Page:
Consultant’s Corner: Deducting Meal Expenses

Deducting Meal Expenses

Q: I’m a sole proprietor, going out of town on a training trip. For the purposes of deducting my meal expenses, do I have to save all my meal receipts for the whole week, or can I pay myself a per diem?

With your business structured as a sole proprietorship, you can deduct your travel related business meal expenses using the IRS standard meal allowance, which varies by geographic location. You can use the standard meal allowance to figure your travel related business meal expenses whether or not your business reimburses you for the cost of the meals. Reimbursing yourself based on the standard meal allowance for the geographic location where the training was held will not make your deductible business meal expenses larger.

Also, keep in mind that business meal expenses are only 50% deductible whether figured using the standard meal allowance or actual meal expenses. In addition, while using the standard meal allowance is adequate substantiation of your meal costs, you still need to keep records to prove the time, place, and business purpose for your travel which often requires that you retain your actual meal receipts. You can review the IRS rules on travel related business meal expenses in Publication 463, which explains…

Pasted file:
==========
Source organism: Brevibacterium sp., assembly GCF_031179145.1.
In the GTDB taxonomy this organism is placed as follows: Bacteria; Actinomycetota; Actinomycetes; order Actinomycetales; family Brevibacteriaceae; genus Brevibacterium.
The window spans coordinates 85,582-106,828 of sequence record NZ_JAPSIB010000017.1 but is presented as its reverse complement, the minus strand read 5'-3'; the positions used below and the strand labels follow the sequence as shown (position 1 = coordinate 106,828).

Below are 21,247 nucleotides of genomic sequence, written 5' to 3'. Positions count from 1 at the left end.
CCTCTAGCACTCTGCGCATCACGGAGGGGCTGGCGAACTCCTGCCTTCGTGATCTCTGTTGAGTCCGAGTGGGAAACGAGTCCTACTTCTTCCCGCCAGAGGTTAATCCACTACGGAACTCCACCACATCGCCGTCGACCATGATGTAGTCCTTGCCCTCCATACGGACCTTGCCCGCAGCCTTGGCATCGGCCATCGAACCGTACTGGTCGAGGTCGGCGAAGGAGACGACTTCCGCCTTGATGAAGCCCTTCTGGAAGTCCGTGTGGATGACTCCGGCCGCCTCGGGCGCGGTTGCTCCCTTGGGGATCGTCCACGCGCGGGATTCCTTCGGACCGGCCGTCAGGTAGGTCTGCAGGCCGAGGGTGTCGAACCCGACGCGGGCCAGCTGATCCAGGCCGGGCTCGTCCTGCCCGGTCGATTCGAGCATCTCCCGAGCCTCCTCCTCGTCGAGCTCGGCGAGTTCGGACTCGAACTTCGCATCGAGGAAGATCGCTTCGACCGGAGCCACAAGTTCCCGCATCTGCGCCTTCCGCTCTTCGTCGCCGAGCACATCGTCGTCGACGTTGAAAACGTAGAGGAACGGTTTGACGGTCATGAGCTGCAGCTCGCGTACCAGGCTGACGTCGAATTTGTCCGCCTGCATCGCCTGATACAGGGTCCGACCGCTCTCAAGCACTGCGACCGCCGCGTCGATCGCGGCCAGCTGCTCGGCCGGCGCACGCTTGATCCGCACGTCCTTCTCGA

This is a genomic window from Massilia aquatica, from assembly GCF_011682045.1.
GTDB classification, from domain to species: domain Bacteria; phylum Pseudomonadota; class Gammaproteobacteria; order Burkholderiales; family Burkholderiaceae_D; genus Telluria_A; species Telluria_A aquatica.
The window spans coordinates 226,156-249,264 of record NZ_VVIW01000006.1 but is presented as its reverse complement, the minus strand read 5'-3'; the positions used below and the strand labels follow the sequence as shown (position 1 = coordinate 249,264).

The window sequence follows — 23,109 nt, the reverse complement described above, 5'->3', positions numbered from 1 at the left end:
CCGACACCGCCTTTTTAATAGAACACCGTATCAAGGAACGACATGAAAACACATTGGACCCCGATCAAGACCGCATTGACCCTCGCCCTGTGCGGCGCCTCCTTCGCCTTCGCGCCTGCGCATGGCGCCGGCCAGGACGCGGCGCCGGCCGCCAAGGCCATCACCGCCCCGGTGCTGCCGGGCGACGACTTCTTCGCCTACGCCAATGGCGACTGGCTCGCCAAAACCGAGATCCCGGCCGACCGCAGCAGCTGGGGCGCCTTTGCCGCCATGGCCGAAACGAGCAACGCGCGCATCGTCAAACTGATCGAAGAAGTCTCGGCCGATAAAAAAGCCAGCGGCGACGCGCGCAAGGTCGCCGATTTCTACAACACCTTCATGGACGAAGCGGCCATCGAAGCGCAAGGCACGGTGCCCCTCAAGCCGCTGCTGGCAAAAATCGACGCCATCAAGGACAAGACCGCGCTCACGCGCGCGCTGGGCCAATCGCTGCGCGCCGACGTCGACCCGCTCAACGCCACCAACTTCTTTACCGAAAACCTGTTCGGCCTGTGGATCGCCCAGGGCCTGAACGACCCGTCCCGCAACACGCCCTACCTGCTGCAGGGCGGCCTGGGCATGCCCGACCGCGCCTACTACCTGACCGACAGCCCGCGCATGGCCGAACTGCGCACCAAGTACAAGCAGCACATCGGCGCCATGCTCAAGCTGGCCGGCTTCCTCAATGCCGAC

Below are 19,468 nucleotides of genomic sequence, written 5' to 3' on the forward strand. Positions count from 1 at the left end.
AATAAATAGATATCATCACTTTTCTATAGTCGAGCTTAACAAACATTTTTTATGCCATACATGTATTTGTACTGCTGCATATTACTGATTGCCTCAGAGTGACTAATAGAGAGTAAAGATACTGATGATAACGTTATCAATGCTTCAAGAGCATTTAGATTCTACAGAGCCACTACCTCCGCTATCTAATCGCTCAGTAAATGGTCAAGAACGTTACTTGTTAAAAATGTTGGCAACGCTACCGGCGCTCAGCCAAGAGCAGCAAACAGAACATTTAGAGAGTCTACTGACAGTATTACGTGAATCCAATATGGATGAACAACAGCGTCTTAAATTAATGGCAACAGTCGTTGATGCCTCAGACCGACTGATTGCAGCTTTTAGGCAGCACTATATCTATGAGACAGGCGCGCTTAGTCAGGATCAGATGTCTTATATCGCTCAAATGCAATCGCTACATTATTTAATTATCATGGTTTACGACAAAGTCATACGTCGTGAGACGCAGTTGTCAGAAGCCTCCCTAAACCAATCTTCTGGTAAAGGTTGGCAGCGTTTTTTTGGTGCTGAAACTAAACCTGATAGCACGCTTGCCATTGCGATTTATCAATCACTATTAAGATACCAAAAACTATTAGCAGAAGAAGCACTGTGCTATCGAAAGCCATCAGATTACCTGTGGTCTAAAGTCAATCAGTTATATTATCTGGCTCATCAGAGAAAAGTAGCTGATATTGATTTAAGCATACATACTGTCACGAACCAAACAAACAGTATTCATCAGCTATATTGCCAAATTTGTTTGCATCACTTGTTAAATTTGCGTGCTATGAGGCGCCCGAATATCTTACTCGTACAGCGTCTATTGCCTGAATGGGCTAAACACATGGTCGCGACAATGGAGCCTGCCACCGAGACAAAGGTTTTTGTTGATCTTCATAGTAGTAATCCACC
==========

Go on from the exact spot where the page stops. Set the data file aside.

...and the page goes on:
You can deduct the cost of meals in either of the following situations.

  • It is necessary for you to stop for substantial sleep or rest to properly perform your duties while traveling away from home on business.
  • The meal is business-related entertainment.

Business-related entertainment is discussed chapter 2. The following discussion deals only with meals that are not business-related entertainment.

Lavish or extravagant. You cannot deduct expenses for meals that are lavish or extravagant. An expense is not considered lavish or extravagant if it is reasonable based on the facts and circumstances. Expenses will not be disallowed merely because they are more than a fixed dollar amount or take place at deluxe restaurants, hotels, nightclubs, or resorts.

50% limit on meals. You can figure your meals expense using either of the following methods.

  • Actual cost.
  • The standard meal allowance.

Both of these methods are explained below. But, regardless of the method you use, you generally can deduct only 50% of the unreimbursed cost of your meals…

Actual Cost

You can use the actual cost of your meals to figure the amount of your expense before reimbursement and application of the 50% deduction limit. If you use this method, you must keep records of your actual cost.

Standard Meal Allowance

Generally, you can use the “standard meal allowance” method as an alternative to the actual cost method. It allows you to use a set amount for your daily meals and incidental expenses (M&IE), instead of keeping records of your actual costs. The set amount varies depending on where and when you travel. In this publication, “standard meal allowance” refers to the federal rate for M&IE, discussed later under Amount of standard meal allowance. If you use the standard meal allowance, you still must keep records to prove the time, place, and business purpose of your travel. See the recordkeeping rules for travel in chapter 5…